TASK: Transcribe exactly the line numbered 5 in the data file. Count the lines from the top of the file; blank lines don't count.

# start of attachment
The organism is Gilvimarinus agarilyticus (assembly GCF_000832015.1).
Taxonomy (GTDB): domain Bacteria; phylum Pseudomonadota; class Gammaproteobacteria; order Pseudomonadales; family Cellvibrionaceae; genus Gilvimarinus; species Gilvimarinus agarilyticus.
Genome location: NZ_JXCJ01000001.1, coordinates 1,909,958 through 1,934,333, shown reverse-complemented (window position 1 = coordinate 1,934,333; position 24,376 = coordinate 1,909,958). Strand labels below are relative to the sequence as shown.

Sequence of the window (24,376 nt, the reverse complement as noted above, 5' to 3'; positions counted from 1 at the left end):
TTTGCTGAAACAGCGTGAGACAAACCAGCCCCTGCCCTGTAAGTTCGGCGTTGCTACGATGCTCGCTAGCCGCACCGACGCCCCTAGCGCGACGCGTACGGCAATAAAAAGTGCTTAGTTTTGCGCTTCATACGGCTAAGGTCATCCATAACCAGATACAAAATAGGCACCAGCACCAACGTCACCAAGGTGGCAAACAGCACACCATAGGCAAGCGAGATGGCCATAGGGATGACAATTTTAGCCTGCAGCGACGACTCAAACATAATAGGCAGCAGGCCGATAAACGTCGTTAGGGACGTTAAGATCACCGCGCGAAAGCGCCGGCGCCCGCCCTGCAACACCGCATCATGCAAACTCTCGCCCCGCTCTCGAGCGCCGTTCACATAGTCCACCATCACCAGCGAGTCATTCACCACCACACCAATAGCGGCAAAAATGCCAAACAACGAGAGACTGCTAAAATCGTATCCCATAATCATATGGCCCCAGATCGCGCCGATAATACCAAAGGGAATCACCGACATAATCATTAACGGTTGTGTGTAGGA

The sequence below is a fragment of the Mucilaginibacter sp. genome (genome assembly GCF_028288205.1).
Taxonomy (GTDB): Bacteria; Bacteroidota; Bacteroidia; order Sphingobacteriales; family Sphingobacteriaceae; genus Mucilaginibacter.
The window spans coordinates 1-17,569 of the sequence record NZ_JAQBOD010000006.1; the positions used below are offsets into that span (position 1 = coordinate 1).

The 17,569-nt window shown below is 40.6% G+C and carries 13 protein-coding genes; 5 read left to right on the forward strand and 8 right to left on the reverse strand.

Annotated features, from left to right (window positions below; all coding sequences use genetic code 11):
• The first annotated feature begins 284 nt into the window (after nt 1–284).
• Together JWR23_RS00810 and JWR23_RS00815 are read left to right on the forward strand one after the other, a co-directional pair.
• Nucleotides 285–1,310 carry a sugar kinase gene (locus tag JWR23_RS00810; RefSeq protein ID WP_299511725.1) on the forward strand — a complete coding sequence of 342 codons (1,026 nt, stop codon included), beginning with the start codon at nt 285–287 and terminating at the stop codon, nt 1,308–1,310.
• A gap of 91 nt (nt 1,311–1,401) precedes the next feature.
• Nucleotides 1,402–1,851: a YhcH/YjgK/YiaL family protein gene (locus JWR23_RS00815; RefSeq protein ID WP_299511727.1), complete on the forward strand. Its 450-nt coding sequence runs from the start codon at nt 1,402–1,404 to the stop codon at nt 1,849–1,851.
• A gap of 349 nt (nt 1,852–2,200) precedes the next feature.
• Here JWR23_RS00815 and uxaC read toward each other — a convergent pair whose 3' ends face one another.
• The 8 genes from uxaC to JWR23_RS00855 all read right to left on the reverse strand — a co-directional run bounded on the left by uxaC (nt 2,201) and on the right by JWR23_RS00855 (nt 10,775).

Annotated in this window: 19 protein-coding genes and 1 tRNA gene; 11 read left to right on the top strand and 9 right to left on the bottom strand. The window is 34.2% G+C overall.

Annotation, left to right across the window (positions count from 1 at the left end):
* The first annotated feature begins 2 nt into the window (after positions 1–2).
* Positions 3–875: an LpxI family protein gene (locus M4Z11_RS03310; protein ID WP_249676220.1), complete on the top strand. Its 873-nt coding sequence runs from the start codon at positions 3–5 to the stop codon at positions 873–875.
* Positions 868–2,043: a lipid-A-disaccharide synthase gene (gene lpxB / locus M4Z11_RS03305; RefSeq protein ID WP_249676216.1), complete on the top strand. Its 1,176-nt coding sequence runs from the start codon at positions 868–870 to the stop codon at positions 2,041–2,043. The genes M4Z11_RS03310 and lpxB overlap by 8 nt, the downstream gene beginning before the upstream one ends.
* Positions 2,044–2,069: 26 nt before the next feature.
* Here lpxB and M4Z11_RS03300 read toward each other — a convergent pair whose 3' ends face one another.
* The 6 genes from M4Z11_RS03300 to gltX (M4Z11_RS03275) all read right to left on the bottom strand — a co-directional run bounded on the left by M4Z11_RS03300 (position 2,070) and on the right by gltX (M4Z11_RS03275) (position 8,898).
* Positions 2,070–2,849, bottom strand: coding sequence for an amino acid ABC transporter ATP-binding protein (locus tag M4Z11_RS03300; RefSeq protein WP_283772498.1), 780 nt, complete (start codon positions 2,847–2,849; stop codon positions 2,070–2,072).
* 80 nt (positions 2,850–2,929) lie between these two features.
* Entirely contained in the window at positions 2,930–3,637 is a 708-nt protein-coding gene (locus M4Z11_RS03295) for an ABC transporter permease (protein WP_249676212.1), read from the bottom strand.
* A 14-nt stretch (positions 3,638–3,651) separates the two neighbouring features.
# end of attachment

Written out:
TTTGCTGAAACAGCGTGAGACAAACCAGCCCCTGCCCTGTAAGTTCGGCGTTGCTACGATGCTCGCTAGCCGCACCGACGCCCCTAGCGCGACGCGTACGGCAATAAAAAGTGCTTAGTTTTGCGCTTCATACGGCTAAGGTCATCCATAACCAGATACAAAATAGGCACCAGCACCAACGTCACCAAGGTGGCAAACAGCACACCATAGGCAAGCGAGATGGCCATAGGGATGACAATTTTAGCCTGCAGCGACGACTCAAACATAATAGGCAGCAGGCCGATAAACGTCGTTAGGGACGTTAAGATCACCGCGCGAAAGCGCCGGCGCCCGCCCTGCAACACCGCATCATGCAAACTCTCGCCCCGCTCTCGAGCGCCGTTCACATAGTCCACCATCACCAGCGAGTCATTCACCACCACACCAATAGCGGCAAAAATGCCAAACAACGAGAGACTGCTAAAATCGTATCCCATAATCATATGGCCCCAGATCGCGCCGATAATACCAAAGGGAATCACCGACATAATCATTAACGGTTGTGTGTAGGA